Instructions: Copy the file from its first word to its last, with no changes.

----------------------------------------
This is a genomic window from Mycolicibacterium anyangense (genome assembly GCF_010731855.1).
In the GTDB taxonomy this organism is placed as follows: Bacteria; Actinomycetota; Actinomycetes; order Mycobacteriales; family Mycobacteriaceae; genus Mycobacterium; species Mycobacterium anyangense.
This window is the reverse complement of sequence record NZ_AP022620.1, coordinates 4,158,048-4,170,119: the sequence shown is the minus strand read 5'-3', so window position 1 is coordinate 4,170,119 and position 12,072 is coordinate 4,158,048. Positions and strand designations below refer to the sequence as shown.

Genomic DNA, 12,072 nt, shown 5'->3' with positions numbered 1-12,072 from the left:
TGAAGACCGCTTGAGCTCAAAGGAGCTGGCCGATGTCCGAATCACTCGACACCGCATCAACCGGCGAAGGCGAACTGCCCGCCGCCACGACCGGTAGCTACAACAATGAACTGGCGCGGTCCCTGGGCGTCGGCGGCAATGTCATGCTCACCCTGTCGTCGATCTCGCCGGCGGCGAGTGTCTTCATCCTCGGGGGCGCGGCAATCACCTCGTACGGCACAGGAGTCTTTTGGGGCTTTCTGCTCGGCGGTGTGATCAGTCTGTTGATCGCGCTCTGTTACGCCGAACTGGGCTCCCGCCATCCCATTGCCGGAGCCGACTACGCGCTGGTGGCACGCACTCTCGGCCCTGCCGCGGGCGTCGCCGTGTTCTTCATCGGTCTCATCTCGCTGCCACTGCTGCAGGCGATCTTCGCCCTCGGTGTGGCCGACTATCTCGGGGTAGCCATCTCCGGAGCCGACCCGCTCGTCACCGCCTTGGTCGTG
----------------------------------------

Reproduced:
This is a genomic window from Mycolicibacterium anyangense (genome assembly GCF_010731855.1).
In the GTDB taxonomy this organism is placed as follows: Bacteria; Actinomycetota; Actinomycetes; order Mycobacteriales; family Mycobacteriaceae; genus Mycobacterium; species Mycobacterium anyangense.
This window is the reverse complement of sequence record NZ_AP022620.1, coordinates 4,158,048-4,170,119: the sequence shown is the minus strand read 5'-3', so window position 1 is coordinate 4,170,119 and position 12,072 is coordinate 4,158,048. Positions and strand designations below refer to the sequence as shown.

Genomic DNA, 12,072 nt, shown 5'->3' with positions numbered 1-12,072 from the left:
TGAAGACCGCTTGAGCTCAAAGGAGCTGGCCGATGTCCGAATCACTCGACACCGCATCAACCGGCGAAGGCGAACTGCCCGCCGCCACGACCGGTAGCTACAACAATGAACTGGCGCGGTCCCTGGGCGTCGGCGGCAATGTCATGCTCACCCTGTCGTCGATCTCGCCGGCGGCGAGTGTCTTCATCCTCGGGGGCGCGGCAATCACCTCGTACGGCACAGGAGTCTTTTGGGGCTTTCTGCTCGGCGGTGTGATCAGTCTGTTGATCGCGCTCTGTTACGCCGAACTGGGCTCCCGCCATCCCATTGCCGGAGCCGACTACGCGCTGGTGGCACGCACTCTCGGCCCTGCCGCGGGCGTCGCCGTGTTCTTCATCGGTCTCATCTCGCTGCCACTGCTGCAGGCGATCTTCGCCCTCGGTGTGGCCGACTATCTCGGGGTAGCCATCTCCGGAGCCGACCCGCTCGTCACCGCCTTGGTCGTG